Turning the 'Tide
Saban looks to do things his way despite expectations
Posted: Thursday April 10, 2008 12:40PM; Updated: Thursday April 10, 2008 1:51PM
TUSCALOOSA, Ala. -- At Alabama, even the architecture applies pressure to the head football coach. In the plaza outside the north end zone at Bryant-Denny Stadium, there are four bronze statues. One is a 150 percent-scale replica of Wallace Wade wearing a three-piece suit. Another is of Frank Thomas in a warm-up jacket. Then there's Paul Bryant -- only out-of-towners call him Bear -- wearing his iconic hat and squeezing a play sheet in his right hand. Finally, there's Gene Stallings wearing his wing-tips. Around each coach is a concrete ring detailing each year he led the Crimson Tide to a national title. Now look past Stallings. There's another ring, bare but for a fuse box buried in the ground.
That ring is reserved for the next coach who leads Alabama to the national title.
Nick Saban has gazed upon those statues and upon that empty ring, but he has not pondered their metaphorical significance. He does not feel the pressure from a fan base spoiled by decades of success and then starved by a decade of bungling. He knows how badly those fans yearn for a title. He knows they want him to deliver Alabama's program back to its rightful place among the lords of college football, but he understands that may take longer than they are willing to tolerate.
Of course the fans want championships. More than 90,000 of them came to Saban's first spring game, and they may pack Bryant-Denny again for Saturday's A-Day Game. The boosters who helped foot the bill for his $4 million annual salary want results. Since Stallings retired after the 1996 season, they've suffered through four other head coaches, NCAA probation and a 74-61 overall record. Yet none of it seems to affect Saban.
"External pressure has never been something that's ..." Saban says, his voice trailing off before picking up again. "I want to be good because I want to be the best."
And that's why Saban may be the only man who can handle the Alabama job.
Think about it. Until Bobby Petrino pulled a vanishing act on the Atlanta Falcons late last year and reappeared at Arkansas, no coach had inspired so much venom. Saban, then coach of the Miami Dolphins, famously said "I'm not going to be the Alabama coach" less than two weeks before he was introduced as the Alabama coach. Because of that, he was branded a liar and a quitter. In South Florida, they called him Nick Satan. LSU fans, furious their former coach would dare accept a job at a SEC division rival, blasted the "Nicktator." Never mind that on the day Saban was introduced as Alabama's coach, Dolphins owner Wayne Huizenga told The Associated Press: "I'm not upset, because it's more involved than what you think."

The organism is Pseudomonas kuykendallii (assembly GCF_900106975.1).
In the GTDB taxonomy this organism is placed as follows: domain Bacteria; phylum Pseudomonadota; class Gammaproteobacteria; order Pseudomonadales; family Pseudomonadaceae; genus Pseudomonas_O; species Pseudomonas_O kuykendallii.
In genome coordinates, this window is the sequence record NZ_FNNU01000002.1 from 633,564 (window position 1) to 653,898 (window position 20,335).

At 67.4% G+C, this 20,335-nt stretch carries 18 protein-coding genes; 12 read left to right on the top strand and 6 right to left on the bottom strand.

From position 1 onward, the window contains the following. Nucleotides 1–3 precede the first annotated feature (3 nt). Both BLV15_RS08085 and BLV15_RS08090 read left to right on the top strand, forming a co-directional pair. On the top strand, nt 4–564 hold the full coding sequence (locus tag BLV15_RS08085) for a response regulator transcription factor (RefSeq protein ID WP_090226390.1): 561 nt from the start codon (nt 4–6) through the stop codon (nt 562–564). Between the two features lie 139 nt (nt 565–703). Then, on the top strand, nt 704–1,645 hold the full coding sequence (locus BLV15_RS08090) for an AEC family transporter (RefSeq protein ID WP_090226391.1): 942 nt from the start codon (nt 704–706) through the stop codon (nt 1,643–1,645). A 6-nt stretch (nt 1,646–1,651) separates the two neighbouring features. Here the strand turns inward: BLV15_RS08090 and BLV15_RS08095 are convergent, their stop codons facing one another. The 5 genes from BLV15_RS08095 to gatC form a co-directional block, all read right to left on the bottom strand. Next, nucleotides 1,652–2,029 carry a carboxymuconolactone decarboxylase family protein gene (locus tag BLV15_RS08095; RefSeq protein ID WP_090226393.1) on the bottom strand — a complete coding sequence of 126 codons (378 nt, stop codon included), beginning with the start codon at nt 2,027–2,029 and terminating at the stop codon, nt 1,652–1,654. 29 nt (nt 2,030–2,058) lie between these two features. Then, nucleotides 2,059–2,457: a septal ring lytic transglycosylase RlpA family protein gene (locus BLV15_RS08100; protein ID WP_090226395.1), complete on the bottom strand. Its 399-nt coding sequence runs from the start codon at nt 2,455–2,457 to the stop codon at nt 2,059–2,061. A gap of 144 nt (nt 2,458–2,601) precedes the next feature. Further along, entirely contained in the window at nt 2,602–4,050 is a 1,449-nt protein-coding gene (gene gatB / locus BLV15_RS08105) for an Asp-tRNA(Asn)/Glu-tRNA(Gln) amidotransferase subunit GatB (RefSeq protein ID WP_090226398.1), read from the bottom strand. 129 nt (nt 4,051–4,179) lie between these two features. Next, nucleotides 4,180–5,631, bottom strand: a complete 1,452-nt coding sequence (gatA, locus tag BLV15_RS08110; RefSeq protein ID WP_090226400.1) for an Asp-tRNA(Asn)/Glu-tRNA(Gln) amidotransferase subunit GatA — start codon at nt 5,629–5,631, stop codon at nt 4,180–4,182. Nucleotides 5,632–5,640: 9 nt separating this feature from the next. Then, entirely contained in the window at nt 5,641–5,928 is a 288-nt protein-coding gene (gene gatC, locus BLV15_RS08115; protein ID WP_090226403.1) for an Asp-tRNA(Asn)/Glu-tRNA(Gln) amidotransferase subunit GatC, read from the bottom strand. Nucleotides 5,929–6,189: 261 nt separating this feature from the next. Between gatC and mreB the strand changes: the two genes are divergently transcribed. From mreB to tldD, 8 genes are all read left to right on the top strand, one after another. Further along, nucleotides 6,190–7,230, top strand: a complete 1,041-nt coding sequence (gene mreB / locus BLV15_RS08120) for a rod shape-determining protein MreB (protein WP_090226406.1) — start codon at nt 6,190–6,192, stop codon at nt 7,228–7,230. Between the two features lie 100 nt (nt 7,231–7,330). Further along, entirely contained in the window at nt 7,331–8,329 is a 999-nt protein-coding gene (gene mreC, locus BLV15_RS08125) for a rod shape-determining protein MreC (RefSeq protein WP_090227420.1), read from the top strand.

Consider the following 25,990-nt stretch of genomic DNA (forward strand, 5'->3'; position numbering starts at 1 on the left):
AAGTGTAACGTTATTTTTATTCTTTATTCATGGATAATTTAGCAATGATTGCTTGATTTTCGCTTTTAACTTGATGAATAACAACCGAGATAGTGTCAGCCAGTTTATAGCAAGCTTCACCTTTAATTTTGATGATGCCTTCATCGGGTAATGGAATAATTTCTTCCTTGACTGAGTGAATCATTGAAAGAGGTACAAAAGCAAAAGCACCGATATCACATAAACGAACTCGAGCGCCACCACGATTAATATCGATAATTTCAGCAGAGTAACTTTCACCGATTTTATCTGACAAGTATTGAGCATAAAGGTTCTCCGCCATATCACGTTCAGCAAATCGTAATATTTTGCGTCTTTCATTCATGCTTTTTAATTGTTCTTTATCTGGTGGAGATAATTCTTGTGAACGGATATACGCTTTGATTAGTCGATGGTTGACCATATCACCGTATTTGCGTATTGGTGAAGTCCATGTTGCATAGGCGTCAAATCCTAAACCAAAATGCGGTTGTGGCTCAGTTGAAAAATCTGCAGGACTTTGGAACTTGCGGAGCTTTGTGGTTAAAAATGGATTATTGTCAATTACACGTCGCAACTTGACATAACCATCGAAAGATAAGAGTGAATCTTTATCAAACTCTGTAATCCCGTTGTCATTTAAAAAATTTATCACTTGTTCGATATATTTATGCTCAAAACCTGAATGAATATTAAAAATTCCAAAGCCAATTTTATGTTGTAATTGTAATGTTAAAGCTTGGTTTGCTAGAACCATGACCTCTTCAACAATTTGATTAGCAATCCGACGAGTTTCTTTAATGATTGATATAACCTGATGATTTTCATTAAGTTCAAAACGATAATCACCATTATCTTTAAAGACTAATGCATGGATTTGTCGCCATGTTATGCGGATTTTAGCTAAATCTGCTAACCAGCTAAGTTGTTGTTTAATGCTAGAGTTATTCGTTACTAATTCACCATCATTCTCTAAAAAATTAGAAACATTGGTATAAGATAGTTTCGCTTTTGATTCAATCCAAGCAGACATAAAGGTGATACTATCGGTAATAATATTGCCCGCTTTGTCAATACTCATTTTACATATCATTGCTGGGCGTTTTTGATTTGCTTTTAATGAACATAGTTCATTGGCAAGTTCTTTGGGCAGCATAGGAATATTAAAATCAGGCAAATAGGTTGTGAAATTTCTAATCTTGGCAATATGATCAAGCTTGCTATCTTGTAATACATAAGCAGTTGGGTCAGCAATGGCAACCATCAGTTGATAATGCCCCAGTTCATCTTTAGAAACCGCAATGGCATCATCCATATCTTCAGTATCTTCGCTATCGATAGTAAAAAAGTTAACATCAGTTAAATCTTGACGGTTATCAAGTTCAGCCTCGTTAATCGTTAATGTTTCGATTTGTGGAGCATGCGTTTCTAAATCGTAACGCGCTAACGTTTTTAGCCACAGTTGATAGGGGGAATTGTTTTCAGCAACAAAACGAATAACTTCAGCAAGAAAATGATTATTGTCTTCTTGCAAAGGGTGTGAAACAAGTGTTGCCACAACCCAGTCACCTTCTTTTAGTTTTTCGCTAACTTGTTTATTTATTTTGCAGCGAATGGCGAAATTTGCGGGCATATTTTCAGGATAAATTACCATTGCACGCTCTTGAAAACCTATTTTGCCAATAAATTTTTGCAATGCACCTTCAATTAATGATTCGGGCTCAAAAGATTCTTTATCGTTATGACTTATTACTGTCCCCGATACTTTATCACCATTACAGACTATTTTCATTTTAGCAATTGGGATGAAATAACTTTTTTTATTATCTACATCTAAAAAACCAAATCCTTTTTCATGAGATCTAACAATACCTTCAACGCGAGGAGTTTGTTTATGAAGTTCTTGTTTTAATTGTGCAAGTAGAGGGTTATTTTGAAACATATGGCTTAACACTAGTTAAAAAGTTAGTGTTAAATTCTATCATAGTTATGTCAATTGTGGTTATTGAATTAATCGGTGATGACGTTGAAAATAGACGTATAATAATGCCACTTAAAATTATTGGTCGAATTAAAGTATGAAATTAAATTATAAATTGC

In media reports, stories described Saban's sometimes tyrannical treatment of his coaching staff. Saban would say later that such portrayals bruised him, but that seems difficult to believe, because Saban seems so consumed by the process of reviving Alabama's program that he has neither the time nor the energy to concern himself with his public image. That's why he's perfect for Alabama. If the Tide coach truly worried about every word written or spoken about him by sportswriters, radio talkers and fans, he'd leave town in a heartbeat, just as Dennis Franchione did after the 2002 season.
Like Saban, Alabama fans have been painted with too broad a brush. They don't all live in the past. They don't all pine for a coach who eats his breakfasts at the Waysider, who wears a houndstooth hat and who munches Golden Flake potato chips while growling through the highlights of the past game. Saban doesn't have to be Bryant reincarnated. College football's most passionate fans want only one thing from their coach -- to win right now.
Saban, the architect of the LSU's 2003 BCS title team, believes championships -- be they division, conference or national -- come only after a team throws itself headlong into the winning process. Teams only change, Saban explains, when players change. A team of elite athletes who strive for perfection in every aspect of their lives can win a championship, but that can't happen until enough elite athletes buy into the process.